The head of KPMG in the UK has admitted that the Big Four audit firms are losing public trust and that change will be needed.
However, Bill Michael, UK chairman and senior partner as well as a member of KPMG’s global board, said it was not the right time to split audit from advisory services because it would be like “trying to create Frankenstein’s monster.”
KPMG is under investigation in the UK for audits of the collapsed construction and outsourcing company Carillion.
A review is about to be launched in the UK to examine whether the current model for audit is appropriate for the current business environment.
In May, a parliamentary report not only criticised KPMG for its work at Carillion but also the audit regulator, the Financial Reporting Council.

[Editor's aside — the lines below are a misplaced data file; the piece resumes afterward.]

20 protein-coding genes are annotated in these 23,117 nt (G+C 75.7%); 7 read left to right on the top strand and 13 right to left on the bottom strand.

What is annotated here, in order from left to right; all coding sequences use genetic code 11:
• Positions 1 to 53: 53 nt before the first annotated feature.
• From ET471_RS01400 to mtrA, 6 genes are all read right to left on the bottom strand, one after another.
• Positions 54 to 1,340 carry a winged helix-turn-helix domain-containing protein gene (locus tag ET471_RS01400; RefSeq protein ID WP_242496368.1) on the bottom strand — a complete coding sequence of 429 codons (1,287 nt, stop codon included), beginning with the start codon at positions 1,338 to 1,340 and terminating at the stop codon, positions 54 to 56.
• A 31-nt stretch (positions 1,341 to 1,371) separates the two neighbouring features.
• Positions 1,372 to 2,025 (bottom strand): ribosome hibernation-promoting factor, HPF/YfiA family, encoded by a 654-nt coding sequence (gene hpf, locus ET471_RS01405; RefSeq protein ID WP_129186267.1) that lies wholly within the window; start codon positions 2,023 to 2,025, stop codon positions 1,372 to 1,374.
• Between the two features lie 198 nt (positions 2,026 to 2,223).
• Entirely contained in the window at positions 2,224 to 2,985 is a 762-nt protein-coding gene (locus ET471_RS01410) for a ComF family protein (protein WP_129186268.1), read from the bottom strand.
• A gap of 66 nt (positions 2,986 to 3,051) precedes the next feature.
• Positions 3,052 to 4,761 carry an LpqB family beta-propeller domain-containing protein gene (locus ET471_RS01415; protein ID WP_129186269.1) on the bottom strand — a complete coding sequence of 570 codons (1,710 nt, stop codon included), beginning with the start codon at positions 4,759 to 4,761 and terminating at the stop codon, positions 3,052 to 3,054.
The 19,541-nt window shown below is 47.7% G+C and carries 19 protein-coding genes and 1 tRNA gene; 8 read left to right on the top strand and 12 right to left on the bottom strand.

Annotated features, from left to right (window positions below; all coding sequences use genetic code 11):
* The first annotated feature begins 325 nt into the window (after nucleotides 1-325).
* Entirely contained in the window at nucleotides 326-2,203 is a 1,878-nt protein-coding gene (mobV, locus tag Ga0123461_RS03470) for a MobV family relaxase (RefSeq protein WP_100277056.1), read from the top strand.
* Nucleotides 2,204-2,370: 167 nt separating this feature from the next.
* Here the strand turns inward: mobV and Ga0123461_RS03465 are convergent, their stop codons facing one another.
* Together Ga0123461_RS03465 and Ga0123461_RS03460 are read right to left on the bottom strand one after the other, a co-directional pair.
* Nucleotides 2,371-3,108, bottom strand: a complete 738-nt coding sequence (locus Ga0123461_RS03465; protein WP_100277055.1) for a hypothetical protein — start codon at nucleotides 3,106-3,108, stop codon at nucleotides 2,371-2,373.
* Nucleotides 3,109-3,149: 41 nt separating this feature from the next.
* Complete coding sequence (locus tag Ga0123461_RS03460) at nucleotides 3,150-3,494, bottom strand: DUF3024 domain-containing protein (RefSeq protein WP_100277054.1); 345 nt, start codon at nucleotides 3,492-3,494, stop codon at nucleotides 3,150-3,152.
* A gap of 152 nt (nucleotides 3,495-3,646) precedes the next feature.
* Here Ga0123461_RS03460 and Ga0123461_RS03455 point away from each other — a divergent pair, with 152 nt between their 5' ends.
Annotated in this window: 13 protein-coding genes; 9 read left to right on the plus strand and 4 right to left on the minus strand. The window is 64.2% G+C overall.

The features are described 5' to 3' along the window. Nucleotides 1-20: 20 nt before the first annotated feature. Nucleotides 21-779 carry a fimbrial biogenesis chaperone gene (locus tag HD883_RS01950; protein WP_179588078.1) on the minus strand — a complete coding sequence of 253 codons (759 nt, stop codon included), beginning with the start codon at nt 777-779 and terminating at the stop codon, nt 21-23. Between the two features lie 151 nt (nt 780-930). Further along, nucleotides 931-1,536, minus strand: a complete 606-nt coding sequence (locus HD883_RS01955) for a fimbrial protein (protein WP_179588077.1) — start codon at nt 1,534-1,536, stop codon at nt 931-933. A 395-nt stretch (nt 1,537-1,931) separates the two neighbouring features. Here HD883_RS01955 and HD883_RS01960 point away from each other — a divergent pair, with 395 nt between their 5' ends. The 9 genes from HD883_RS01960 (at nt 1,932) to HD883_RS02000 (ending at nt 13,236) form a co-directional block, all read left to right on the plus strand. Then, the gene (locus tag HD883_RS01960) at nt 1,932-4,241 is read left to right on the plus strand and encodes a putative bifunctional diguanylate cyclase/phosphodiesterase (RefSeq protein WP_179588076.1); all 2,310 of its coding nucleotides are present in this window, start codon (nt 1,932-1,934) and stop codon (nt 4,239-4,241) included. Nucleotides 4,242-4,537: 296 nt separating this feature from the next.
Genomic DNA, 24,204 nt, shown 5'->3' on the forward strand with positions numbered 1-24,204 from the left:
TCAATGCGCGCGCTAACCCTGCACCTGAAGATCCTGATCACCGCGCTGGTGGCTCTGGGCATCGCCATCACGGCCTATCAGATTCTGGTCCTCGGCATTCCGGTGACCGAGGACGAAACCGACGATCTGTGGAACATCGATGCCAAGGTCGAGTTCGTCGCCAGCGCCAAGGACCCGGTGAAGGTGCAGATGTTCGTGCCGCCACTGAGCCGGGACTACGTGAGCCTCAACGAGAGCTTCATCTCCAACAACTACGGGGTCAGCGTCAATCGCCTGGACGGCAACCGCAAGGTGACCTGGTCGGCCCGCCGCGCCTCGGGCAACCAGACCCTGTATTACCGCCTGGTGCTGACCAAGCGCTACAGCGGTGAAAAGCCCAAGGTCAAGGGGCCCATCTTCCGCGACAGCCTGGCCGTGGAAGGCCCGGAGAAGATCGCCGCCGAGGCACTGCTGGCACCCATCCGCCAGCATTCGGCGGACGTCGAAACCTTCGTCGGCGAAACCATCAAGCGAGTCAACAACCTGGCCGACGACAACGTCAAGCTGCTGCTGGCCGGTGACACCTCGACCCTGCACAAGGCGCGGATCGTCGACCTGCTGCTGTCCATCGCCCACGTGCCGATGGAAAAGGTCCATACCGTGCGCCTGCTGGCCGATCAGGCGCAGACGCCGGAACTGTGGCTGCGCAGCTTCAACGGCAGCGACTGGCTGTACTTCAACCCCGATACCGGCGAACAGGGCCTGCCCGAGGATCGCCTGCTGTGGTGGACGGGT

The report said: “Waiting for a more competitive market that promotes quality and trust in audits has failed. It is time for a radically different approach.
“We recommend that the government refers the statutory audit market to the Competition and Markets Authority.”
The report said separating audit from advisory services should be considered.
In an interview for the The Times, Bill Michael said he was a “proponent” of making changes.
“The profession needs to be re-evaluated, otherwise we run the risk of eroding trust.
“We can’t have a profession that isn’t trusted. It has consequences for society and the capital markets. You only need one bad apple to lose trust in the system,” said Michael.
However, he appeared to concede that a check was needed on the growth of advisory services.
“If advisory services are allowed to grow and grow we may find ourseves in a situation where nobody pitches for audits. That’s not good for markets or investors.”
In April Grant Thornton’s UK headquarters said it would no longer tender for large audit contracts, because the process was too expensive and the effort was always unsuccessful. The move suggested there was a structural problem in the audit market, which the firm—one of the top six—was unable to overcome on its own.